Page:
The Long Legacy of White Citizen Police: A Recap of the 12th Annual Gondwe Lecture

By Jeffrey Lauck ’18

Last week, the Gettysburg College Africana Studies and Economics Departments sponsored the 12th annual Derrick K. Gondwe Memorial Lecture on Social and Economic Justice. This year’s lecture featured Dr. Edward E. Baptist, a Durham, North Carolina native currently teaching in the History Department at Cornell University. His lecture, “White Predators: Hunting African Americans For Profit, From the 1793 Fugitive Slave Act to Lee’s 1863 Invasion of Pennsylvania,” painted the picture of a centuries-long instinct among white Americans to police black Americans.

Dr. Baptist began his historical lecture by reflecting on the present. He cited examples of young black kids like Trayvon Martin and Tamir Rice being killed by armed white citizens and those same “police citizens” being acquitted of their murders. For Baptist, these cases are only the latest examples of white “police citizens” engaging in the legalized suppression of black lives. This legacy goes back over four centuries to the time when Africans were first brought to the shores of America in chains.

Baptist lecture
Photo credit: Jeffrey Lauck

The first slavery laws passed in colonial America had to do with the control of slaves. Before passing laws that established slavery as a trait inherited through a slave mother (never the father, who was often the slave owner himself), creating laws that regulated the transfer of ownership of slaves, and certainly well before debating any laws that sought to outlaw or limit the international trade in humans, colonial legislatures passed laws that dealt with hunting fugitive slaves. In doing so, they deputized all white citizens as officers tasked with returning runaway slaves. Newspapers soon filled with advertisements offering rewards for the capture and return of fugitives, making the whole black population a source of economic opportunity for white citizens. Fugitive slave ads urged their white readers to “not let anyone who fits the description of the fugitive” go free. According to Baptist, some bounty hunters carried several dozen such ads, stopping any black person they saw and cross-examining them against various descriptions of runaways.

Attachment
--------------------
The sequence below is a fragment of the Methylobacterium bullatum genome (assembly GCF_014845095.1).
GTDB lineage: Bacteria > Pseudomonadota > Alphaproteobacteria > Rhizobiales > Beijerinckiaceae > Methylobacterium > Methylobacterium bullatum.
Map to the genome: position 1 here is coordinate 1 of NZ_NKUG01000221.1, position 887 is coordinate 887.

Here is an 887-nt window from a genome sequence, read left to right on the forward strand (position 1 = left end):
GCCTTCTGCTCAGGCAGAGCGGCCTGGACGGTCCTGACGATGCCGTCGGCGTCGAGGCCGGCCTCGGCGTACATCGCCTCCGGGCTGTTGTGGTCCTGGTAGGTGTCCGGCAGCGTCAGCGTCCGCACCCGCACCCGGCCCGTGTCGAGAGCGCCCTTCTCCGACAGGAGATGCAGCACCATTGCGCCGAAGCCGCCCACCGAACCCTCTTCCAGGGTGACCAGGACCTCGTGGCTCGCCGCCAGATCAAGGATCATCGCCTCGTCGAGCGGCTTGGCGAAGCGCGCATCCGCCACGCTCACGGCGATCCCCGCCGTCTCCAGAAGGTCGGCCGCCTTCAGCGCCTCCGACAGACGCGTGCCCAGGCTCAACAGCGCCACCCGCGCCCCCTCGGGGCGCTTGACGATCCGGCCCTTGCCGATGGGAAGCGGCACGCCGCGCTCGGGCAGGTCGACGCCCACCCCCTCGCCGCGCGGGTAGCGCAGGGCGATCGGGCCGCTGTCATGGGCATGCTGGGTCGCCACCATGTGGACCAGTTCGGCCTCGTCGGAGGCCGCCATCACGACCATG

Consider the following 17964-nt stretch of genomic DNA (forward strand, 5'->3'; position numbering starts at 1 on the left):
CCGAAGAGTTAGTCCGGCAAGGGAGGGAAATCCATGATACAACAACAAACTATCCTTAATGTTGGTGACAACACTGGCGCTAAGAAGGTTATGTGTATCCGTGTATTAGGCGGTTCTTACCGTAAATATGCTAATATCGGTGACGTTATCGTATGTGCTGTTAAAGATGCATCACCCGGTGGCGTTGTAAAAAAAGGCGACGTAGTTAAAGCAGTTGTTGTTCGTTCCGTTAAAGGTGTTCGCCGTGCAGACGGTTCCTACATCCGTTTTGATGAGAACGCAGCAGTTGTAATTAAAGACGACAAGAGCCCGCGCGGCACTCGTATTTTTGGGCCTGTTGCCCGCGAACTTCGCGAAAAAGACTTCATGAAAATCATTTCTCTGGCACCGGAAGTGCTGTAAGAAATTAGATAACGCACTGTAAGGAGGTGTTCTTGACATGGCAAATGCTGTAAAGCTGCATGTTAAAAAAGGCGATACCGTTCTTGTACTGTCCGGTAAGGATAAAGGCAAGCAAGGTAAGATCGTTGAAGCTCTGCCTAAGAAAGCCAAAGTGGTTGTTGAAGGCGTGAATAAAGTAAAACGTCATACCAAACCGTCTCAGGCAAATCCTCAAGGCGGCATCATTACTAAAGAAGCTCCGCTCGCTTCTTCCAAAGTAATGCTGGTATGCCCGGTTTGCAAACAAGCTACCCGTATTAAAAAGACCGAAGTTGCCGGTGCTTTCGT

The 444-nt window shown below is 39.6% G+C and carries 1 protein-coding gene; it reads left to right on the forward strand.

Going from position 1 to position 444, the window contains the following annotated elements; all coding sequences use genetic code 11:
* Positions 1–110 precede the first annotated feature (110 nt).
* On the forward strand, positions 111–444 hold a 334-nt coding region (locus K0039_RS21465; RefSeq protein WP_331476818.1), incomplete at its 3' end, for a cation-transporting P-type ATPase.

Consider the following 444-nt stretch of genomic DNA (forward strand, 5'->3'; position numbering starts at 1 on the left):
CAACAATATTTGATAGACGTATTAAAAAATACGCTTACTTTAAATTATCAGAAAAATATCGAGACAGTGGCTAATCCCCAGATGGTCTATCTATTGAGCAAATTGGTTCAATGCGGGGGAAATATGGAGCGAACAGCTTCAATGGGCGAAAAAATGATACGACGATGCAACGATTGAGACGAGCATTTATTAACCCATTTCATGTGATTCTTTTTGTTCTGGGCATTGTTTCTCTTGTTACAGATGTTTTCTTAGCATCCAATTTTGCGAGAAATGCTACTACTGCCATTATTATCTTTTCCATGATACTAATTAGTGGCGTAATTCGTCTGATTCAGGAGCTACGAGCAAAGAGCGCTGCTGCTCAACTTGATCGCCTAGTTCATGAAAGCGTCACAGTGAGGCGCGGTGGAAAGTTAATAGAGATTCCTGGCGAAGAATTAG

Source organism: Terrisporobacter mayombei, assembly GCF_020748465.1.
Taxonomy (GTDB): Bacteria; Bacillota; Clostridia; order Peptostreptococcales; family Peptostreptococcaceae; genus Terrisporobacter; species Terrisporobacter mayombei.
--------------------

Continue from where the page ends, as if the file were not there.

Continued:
Inevitably, many free-born African Americans were stopped, kidnapped, and brought south to a land they had never been, forced to perform free hard labor for masters they never knew, masters who did not care that these African Americans were in fact not escaped property. Solomon Northup, of 12 Years a Slave fame, is the most commonly-cited victim, but there were countless others. Black orphan children were popular targets, as they were easy to capture and often had no one to defend them in court or even know to search for them once they were taken.